As is the case with all injury claims, there are four elements required for you to prove negligence in a premises liability case. In order to recover monetary damages for your injuries, you must prove each of these individual elements.
Establishing your case for negligence is important, given how severe these accidents can be. Understanding your burden of proof could help you build a winning premises liability claim.
Elements of Negligence for Premises Liability Claims
The four elements required to establish negligence in a premises liability case are no different than with any other personal injury case. These elements include:
- Duty of care: The property owner or occupier had a duty to provide premises safe from dangerous hazards.
- Breach of duty: The owner or occupier failed to uphold the duty of care. In a premises liability case, you would need to prove that the owner or occupier knew (or should have known) about a hazard but failed to fix or warn visitors about it.
- Causation. The breach of duty was the direct cause of your accident and injuries.
- Damages. You suffered damages, such as medical expenses, lost wages, lost earning capacity, or mental anguish.
For your claim to be successful, you must establish each of these elements. For example, you are not entitled to compensation if your accident did not result in damages. This is true even if all other elements of negligence are met.
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The Duty of Property Owners in Georgia
The duty of care is where premises liability claims frequently differ from other types of personal injury cases. Unlike most injury claims, the duty of care in a premises liability case can vary depending on the injured person’s relationship with the property.
According to OCGA §51-3-1, the owners and occupiers of property are liable for damages for any injuries resulting from the property owner’s failure to exercise ordinary care in securing their premises from dangerous hazards. This duty applies to the buildings and property itself and any “approaches” to the property. These approaches include walkways, driveways, ramps, parking lots, and stairs.
Who is Owed a Duty of Care?
Whether or not a property owner owes you a duty of care while you are on the premises will depend on if you were invited or not. This status does not require an express invitation from a property owner or occupier. It can also include the express invitation that comes with entering the premises of a business that is open to the public.
Trespassers do not enjoy the same protections, however. If you enter the property unlawfully or stay beyond your welcome, you are unlikely to have a viable claim for compensation. The primary exception in these cases involves intentional injuries caused by the property owner or occupier to a trespasser.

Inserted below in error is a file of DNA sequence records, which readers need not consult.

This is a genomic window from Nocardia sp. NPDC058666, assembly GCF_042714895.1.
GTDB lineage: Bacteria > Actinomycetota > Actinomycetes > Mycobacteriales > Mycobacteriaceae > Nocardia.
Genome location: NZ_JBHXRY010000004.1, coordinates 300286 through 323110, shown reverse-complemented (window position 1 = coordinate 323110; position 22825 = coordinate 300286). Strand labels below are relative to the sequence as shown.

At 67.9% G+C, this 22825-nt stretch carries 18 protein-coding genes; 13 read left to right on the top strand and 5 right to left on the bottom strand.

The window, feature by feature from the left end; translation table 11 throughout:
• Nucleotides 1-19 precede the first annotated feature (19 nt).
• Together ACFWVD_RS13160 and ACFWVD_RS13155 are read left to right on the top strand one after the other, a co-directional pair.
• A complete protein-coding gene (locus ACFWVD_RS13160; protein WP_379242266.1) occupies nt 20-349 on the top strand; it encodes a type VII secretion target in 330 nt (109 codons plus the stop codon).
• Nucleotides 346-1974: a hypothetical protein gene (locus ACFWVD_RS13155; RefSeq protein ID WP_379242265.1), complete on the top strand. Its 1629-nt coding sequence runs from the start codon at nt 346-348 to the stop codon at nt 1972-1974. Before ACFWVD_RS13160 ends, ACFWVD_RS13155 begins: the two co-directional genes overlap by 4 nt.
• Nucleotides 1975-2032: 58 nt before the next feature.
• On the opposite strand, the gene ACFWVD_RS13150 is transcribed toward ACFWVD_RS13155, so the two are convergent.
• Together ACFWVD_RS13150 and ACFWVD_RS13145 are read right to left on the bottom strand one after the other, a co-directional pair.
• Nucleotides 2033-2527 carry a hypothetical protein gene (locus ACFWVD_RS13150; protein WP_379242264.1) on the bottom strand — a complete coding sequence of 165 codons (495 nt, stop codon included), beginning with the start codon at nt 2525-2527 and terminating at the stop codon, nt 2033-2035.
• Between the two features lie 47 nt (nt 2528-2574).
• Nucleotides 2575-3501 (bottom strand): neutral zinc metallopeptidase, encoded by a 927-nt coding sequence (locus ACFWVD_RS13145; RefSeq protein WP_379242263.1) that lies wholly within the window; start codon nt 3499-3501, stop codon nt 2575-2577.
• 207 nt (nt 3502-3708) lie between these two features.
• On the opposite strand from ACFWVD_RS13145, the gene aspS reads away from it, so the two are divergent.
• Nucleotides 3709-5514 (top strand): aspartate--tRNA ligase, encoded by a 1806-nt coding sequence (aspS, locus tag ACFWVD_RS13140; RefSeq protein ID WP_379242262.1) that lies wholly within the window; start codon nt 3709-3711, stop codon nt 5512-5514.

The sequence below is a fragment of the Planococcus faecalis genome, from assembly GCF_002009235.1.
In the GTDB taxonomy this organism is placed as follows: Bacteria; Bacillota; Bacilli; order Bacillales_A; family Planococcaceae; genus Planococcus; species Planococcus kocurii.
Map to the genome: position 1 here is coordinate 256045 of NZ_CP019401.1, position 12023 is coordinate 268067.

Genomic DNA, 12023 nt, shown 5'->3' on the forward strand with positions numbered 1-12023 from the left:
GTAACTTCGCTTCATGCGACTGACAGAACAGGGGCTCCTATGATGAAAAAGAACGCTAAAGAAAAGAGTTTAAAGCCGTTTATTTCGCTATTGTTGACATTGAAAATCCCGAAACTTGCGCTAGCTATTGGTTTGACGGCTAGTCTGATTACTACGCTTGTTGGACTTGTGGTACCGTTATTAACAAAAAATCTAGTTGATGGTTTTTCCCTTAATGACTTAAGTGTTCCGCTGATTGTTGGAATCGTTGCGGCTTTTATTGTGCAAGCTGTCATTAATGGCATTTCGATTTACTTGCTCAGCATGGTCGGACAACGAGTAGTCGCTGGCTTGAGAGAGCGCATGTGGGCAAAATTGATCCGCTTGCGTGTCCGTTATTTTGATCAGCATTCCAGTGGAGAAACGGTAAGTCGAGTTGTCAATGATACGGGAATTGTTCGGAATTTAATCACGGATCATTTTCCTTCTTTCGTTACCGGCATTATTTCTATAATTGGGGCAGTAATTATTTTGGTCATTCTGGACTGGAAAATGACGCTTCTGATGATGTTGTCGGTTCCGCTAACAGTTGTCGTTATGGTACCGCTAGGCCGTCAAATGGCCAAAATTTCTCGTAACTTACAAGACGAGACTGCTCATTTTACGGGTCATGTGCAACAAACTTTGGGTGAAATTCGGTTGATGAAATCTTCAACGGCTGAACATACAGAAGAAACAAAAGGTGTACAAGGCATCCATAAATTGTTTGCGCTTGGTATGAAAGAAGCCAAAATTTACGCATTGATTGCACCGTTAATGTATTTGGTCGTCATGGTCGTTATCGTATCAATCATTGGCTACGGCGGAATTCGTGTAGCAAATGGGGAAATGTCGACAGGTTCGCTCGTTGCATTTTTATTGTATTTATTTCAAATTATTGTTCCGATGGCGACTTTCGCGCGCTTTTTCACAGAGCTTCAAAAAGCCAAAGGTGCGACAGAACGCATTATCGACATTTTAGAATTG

Potentially Liable Parties
Some various individuals and entities could be at fault in a premises liability case. Most of the focus on these claims is on the owner of the property in question. However, the occupier could also face liability for any hazards that are present. For example, a grocery store owner could face liability for a slip and fall in their establishment, even if they rent the space from a landlord.
Some premises liability claims can target the government. Unfortunately, some government agencies and employees enjoy immunity from injury claims. There are also strict notice requirements that must be complied with immediately after an injury on public property. Your attorney can help you navigate these complex requirements.
We Will Help You Prove Negligence
To establish the owner’s or occupier’s negligence, we will investigate your case and gather evidence. Evidence we may use includes:
- Surveillance video
- Photos of the scene and your injuries
- Eyewitness testimony
- The incident report
- Any prior complaints (e.g., reports about a hazardous condition on a property, prior dog bite reports)
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Types of Premises Liability Cases We Handle
We can help with any of the following types of cases:
- Slips or trips and falls
- Dog bites
- Injuries that occur in a stadium or arena
- Pool accidents
We handle cases on a contingency-fee-basis. You pay us no upfront fees and do not pay us for our time unless you recover compensation. You face no financial risk when you enlist our help.
An Attorney With Our Firm Could Help Establish Negligence in Your Premises Liability Case
Establishing negligence in your premises liability case can be challenging. The good news is that your legal counsel will focus on building the strongest claim possible from the ground up.
Bader Scott Injury Lawyers understands what goes into proving negligence in a premises liability case. We have prevailed in countless liability cases on our client’s behalf. We are ready to put our experience to work for you.
Bader Scott Injury Lawyers Offers Free Case Reviews
If you have questions about your legal options after an accident on the property of another person, call us at (404) 888-8888 for a free consultation as soon as possible. Our personal injury attorneys work on contingency. You pay nothing until we recover compensation for your losses.